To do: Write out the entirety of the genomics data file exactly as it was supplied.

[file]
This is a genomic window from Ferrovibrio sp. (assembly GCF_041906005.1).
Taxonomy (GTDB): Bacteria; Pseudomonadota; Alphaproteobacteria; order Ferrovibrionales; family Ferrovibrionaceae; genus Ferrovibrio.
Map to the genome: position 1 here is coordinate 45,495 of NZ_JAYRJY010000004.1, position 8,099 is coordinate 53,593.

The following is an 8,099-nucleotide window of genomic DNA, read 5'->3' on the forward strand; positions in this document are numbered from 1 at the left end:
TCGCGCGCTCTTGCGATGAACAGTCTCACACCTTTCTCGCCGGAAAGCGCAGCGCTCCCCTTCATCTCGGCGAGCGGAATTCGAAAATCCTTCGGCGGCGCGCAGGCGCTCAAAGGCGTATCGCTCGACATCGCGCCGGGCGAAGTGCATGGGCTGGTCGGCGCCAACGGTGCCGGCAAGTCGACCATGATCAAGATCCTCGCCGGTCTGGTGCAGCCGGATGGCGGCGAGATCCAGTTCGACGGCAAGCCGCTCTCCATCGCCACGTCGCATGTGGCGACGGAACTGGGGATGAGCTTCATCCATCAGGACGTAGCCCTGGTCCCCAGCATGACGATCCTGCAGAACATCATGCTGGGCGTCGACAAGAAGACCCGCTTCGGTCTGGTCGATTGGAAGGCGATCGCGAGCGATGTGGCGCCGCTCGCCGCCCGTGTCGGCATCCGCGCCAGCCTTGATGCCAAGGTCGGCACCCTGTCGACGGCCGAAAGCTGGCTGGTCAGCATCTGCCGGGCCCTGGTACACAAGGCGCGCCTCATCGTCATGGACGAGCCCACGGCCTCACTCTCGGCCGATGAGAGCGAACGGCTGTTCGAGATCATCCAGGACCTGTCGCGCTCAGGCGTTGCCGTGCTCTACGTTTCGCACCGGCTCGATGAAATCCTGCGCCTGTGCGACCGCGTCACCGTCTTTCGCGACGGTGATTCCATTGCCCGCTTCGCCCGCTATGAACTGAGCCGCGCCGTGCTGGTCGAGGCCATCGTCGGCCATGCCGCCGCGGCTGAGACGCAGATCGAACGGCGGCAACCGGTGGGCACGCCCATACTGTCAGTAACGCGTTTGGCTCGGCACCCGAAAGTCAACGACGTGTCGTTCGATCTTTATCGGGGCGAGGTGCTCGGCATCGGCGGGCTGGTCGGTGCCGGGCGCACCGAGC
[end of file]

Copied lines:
This is a genomic window from Ferrovibrio sp. (assembly GCF_041906005.1).
Taxonomy (GTDB): Bacteria; Pseudomonadota; Alphaproteobacteria; order Ferrovibrionales; family Ferrovibrionaceae; genus Ferrovibrio.
Map to the genome: position 1 here is coordinate 45,495 of NZ_JAYRJY010000004.1, position 8,099 is coordinate 53,593.

The following is an 8,099-nucleotide window of genomic DNA, read 5'->3' on the forward strand; positions in this document are numbered from 1 at the left end:
TCGCGCGCTCTTGCGATGAACAGTCTCACACCTTTCTCGCCGGAAAGCGCAGCGCTCCCCTTCATCTCGGCGAGCGGAATTCGAAAATCCTTCGGCGGCGCGCAGGCGCTCAAAGGCGTATCGCTCGACATCGCGCCGGGCGAAGTGCATGGGCTGGTCGGCGCCAACGGTGCCGGCAAGTCGACCATGATCAAGATCCTCGCCGGTCTGGTGCAGCCGGATGGCGGCGAGATCCAGTTCGACGGCAAGCCGCTCTCCATCGCCACGTCGCATGTGGCGACGGAACTGGGGATGAGCTTCATCCATCAGGACGTAGCCCTGGTCCCCAGCATGACGATCCTGCAGAACATCATGCTGGGCGTCGACAAGAAGACCCGCTTCGGTCTGGTCGATTGGAAGGCGATCGCGAGCGATGTGGCGCCGCTCGCCGCCCGTGTCGGCATCCGCGCCAGCCTTGATGCCAAGGTCGGCACCCTGTCGACGGCCGAAAGCTGGCTGGTCAGCATCTGCCGGGCCCTGGTACACAAGGCGCGCCTCATCGTCATGGACGAGCCCACGGCCTCACTCTCGGCCGATGAGAGCGAACGGCTGTTCGAGATCATCCAGGACCTGTCGCGCTCAGGCGTTGCCGTGCTCTACGTTTCGCACCGGCTCGATGAAATCCTGCGCCTGTGCGACCGCGTCACCGTCTTTCGCGACGGTGATTCCATTGCCCGCTTCGCCCGCTATGAACTGAGCCGCGCCGTGCTGGTCGAGGCCATCGTCGGCCATGCCGCCGCGGCTGAGACGCAGATCGAACGGCGGCAACCGGTGGGCACGCCCATACTGTCAGTAACGCGTTTGGCTCGGCACCCGAAAGTCAACGACGTGTCGTTCGATCTTTATCGGGGCGAGGTGCTCGGCATCGGCGGGCTGGTCGGTGCCGGGCGCACCGAGC